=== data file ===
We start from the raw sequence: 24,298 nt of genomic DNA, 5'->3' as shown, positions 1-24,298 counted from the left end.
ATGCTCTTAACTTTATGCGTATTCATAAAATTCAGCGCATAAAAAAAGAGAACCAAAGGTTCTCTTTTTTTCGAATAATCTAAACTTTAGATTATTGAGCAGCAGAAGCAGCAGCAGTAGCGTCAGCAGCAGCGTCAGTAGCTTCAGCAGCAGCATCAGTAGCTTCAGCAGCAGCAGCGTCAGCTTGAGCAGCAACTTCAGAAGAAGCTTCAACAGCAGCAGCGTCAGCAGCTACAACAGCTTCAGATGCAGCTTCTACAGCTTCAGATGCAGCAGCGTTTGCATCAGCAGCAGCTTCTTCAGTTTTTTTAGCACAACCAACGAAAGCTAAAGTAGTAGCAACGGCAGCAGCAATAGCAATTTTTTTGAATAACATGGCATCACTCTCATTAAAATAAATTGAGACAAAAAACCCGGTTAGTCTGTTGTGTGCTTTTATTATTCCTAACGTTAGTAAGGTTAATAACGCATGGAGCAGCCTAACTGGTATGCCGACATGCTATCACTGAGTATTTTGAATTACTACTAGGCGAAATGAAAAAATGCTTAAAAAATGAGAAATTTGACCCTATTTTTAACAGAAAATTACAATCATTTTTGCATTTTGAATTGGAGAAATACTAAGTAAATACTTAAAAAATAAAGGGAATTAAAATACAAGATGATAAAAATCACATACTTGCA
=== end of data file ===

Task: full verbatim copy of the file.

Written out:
We start from the raw sequence: 24,298 nt of genomic DNA, 5'->3' as shown, positions 1-24,298 counted from the left end.
ATGCTCTTAACTTTATGCGTATTCATAAAATTCAGCGCATAAAAAAAGAGAACCAAAGGTTCTCTTTTTTTCGAATAATCTAAACTTTAGATTATTGAGCAGCAGAAGCAGCAGCAGTAGCGTCAGCAGCAGCGTCAGTAGCTTCAGCAGCAGCATCAGTAGCTTCAGCAGCAGCAGCGTCAGCTTGAGCAGCAACTTCAGAAGAAGCTTCAACAGCAGCAGCGTCAGCAGCTACAACAGCTTCAGATGCAGCTTCTACAGCTTCAGATGCAGCAGCGTTTGCATCAGCAGCAGCTTCTTCAGTTTTTTTAGCACAACCAACGAAAGCTAAAGTAGTAGCAACGGCAGCAGCAATAGCAATTTTTTTGAATAACATGGCATCACTCTCATTAAAATAAATTGAGACAAAAAACCCGGTTAGTCTGTTGTGTGCTTTTATTATTCCTAACGTTAGTAAGGTTAATAACGCATGGAGCAGCCTAACTGGTATGCCGACATGCTATCACTGAGTATTTTGAATTACTACTAGGCGAAATGAAAAAATGCTTAAAAAATGAGAAATTTGACCCTATTTTTAACAGAAAATTACAATCATTTTTGCATTTTGAATTGGAGAAATACTAAGTAAATACTTAAAAAATAAAGGGAATTAAAATACAAGATGATAAAAATCACATACTTGCA